TIDAL MOON

by Stanley G. Weinbaum. Originally Published in Thriling Wonder Stories December, 1938. Amherst was one of the hundreds of collectors for the giant company, but collecting was never like this! Bob Amherst shivered a little despite the heated interior of the autobus, but grinned none the less as he made out the frosty towers of Hydropole. He was always glad to return to the polar city, if only for the pleasure of staring up at buildings piled story upon story like those of his native Syracuse on a gray planet some half a billion miles sunward. Hydropole, south polar city of Jupiter's third Continue reading

THE ICE-DEMON

by Clark Ashton Smith . Originally Published in Weird Tales Vol. 21, No. 4, April, 1933. A trio of avaricious scalawags dares the ice for the jewels of a long-frozen King! Quanga the huntsman, with Hoom Feethos and Eibur Tsanth, two of the most enterprising jewelers of Iqqua, had crossed the borders of a region into which men went but seldom and wherefrom they returned even more rarely. Travelling north from Iqqua, they had passed into desolate Mhu Thulan, where the great glacier of Polarion had rolled like a frozen sea upon wealthy and far-famed cities, covering the broad isthmus from shore Continue reading

THE BODY-SNATCHER

by Robert Louis Stevenson. from Pall Mall Christmas Extra, December 1884. Cemetery guards have trouble keeping grave robbers out and the dead in. EVERY night in the year, four of us sat in the small parlour of the George at Debenham - the undertaker, and the landlord, and Fettes, and myself. Sometimes there would be more; but blow high, blow low, come rain or snow or frost, we four would be each planted in his own particular arm-chair. Fettes was an old drunken Scotchman, a man of education obviously, and a man of some property, since he lived in idleness. He had come to Debenham years ago, Continue reading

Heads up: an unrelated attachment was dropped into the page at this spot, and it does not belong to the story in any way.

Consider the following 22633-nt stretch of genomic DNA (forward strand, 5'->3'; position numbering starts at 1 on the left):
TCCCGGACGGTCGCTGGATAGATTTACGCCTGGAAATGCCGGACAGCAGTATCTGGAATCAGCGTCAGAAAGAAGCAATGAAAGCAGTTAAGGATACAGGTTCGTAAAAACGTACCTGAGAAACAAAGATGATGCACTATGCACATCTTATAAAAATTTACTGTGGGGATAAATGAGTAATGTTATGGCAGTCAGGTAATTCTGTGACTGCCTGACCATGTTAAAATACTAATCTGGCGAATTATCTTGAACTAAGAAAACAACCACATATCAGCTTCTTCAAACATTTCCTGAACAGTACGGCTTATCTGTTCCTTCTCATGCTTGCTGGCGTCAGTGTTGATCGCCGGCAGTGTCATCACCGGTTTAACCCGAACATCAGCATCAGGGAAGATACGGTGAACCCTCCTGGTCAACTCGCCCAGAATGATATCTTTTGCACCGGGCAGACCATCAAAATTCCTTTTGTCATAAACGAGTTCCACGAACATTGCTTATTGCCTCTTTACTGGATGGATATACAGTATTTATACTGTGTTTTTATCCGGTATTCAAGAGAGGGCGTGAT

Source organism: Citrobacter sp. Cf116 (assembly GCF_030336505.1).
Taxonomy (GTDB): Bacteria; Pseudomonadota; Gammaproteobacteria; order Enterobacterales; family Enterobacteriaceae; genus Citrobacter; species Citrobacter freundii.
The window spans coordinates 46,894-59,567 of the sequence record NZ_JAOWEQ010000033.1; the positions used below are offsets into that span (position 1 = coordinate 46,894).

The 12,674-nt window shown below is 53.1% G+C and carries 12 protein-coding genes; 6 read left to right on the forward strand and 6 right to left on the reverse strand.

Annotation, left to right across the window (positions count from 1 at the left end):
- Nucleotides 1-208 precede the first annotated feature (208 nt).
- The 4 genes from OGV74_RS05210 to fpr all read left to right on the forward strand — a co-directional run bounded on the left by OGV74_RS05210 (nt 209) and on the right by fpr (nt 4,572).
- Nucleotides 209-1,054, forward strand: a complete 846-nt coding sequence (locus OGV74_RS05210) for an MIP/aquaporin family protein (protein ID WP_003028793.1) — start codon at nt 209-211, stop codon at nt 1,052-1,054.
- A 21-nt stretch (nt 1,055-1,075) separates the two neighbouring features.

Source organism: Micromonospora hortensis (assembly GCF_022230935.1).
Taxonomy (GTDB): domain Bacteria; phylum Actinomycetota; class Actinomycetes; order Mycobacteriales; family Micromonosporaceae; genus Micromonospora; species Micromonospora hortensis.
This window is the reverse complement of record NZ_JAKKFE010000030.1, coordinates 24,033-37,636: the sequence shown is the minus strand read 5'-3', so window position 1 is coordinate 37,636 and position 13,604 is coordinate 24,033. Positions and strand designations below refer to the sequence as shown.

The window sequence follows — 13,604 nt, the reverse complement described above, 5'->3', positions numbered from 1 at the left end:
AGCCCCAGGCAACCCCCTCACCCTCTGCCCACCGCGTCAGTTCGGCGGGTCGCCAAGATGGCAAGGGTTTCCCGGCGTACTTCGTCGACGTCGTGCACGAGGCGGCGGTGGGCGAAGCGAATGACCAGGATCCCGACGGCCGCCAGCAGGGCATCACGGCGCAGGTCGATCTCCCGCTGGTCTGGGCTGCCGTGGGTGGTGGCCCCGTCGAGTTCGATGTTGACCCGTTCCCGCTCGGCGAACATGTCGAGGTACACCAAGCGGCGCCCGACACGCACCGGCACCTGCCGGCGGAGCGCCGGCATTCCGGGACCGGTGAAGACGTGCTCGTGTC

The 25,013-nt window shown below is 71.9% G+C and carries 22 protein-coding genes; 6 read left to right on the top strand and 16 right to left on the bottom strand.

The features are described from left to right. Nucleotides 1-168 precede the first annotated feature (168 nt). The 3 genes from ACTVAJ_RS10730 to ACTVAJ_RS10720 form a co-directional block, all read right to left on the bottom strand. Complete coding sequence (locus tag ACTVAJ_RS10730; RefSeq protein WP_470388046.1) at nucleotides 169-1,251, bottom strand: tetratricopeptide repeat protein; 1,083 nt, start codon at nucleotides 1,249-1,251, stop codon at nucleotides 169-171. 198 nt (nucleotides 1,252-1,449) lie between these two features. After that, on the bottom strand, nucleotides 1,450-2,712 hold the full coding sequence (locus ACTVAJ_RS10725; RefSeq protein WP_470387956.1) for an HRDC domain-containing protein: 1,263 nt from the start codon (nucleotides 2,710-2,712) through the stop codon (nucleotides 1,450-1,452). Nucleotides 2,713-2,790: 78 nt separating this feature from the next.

THE ZOMBIE'S HAND

by Roswell Brown. Originally Published as "Hit the Baby" in The Shadow, February 15, 1936. Grace "Redsie" Culver learns of love and murder under the dark menace of zombies and demon visitations! "Blue Monday?" The redhead yawned, stretched, looked up from her desk in the quiet office of the Noonan Detective Agency. "Who started that whoop-de-da about Mondays being blue? You got a whole new week's work ahead of you on a Monday morning. Saturdays, it's all over. Nothing but a picnic in the country or washing out your stockings to look forward to." Young, good-looking Jerry Riker straightened Continue reading

THE HAUNTED HOUSE

by Charles Dickens. from All The Year Round, December 1862. A man encounters an unearthly apparition in an unusual haunted house. CHAPTER I–THE MORTALS IN THE HOUSE Under none of the accredited ghostly circumstances, and environed by none of the conventional ghostly surroundings, did I first make acquaintance with the house which is the subject of this Christmas piece. I saw it in the daylight, with the sun upon it. There was no wind, no rain, no lightning, no thunder, no awful or unwonted circumstance, of any kind, to heighten its effect. More than that: I had come to it direct from a Continue reading